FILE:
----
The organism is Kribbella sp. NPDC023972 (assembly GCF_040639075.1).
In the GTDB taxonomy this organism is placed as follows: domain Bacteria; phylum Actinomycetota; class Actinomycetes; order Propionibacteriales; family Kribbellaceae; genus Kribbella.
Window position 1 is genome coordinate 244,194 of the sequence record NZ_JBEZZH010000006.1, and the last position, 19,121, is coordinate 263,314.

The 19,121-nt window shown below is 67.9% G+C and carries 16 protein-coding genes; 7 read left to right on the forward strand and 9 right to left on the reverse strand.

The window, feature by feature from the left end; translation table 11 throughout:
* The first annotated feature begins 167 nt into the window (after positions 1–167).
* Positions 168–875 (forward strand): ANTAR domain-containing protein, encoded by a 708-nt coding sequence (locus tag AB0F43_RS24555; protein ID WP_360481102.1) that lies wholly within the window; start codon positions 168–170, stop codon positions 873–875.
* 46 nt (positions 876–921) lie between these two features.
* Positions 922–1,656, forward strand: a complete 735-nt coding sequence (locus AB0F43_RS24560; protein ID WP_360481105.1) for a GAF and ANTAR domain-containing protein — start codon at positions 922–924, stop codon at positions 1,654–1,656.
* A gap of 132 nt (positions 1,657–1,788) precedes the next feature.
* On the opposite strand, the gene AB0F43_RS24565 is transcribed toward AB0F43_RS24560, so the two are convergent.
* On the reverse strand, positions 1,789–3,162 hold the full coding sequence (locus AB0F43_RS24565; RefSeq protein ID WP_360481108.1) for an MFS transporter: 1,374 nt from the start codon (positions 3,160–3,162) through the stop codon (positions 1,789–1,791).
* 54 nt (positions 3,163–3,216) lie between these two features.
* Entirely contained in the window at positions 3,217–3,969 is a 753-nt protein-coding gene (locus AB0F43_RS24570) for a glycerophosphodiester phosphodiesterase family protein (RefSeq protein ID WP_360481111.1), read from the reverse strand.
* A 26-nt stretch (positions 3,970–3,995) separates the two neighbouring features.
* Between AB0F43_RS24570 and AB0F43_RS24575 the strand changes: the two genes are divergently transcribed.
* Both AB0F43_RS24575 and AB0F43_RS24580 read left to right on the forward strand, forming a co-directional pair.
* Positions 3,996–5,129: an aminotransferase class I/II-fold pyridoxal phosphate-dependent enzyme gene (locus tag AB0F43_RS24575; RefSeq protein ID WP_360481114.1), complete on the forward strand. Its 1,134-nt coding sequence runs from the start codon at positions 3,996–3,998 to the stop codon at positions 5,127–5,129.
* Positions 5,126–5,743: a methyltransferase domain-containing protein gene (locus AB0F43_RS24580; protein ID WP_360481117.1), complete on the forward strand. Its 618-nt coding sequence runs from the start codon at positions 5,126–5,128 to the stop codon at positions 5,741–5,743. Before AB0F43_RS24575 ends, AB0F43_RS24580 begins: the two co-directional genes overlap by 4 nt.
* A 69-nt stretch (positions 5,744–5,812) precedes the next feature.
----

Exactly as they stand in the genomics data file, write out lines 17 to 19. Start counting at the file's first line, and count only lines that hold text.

* Both AB0F43_RS24575 and AB0F43_RS24580 read left to right on the forward strand, forming a co-directional pair.
* Positions 3,996–5,129: an aminotransferase class I/II-fold pyridoxal phosphate-dependent enzyme gene (locus tag AB0F43_RS24575; RefSeq protein ID WP_360481114.1), complete on the forward strand. Its 1,134-nt coding sequence runs from the start codon at positions 3,996–3,998 to the stop codon at positions 5,127–5,129.
* Positions 5,126–5,743: a methyltransferase domain-containing protein gene (locus AB0F43_RS24580; protein ID WP_360481117.1), complete on the forward strand. Its 618-nt coding sequence runs from the start codon at positions 5,126–5,128 to the stop codon at positions 5,741–5,743. Before AB0F43_RS24575 ends, AB0F43_RS24580 begins: the two co-directional genes overlap by 4 nt.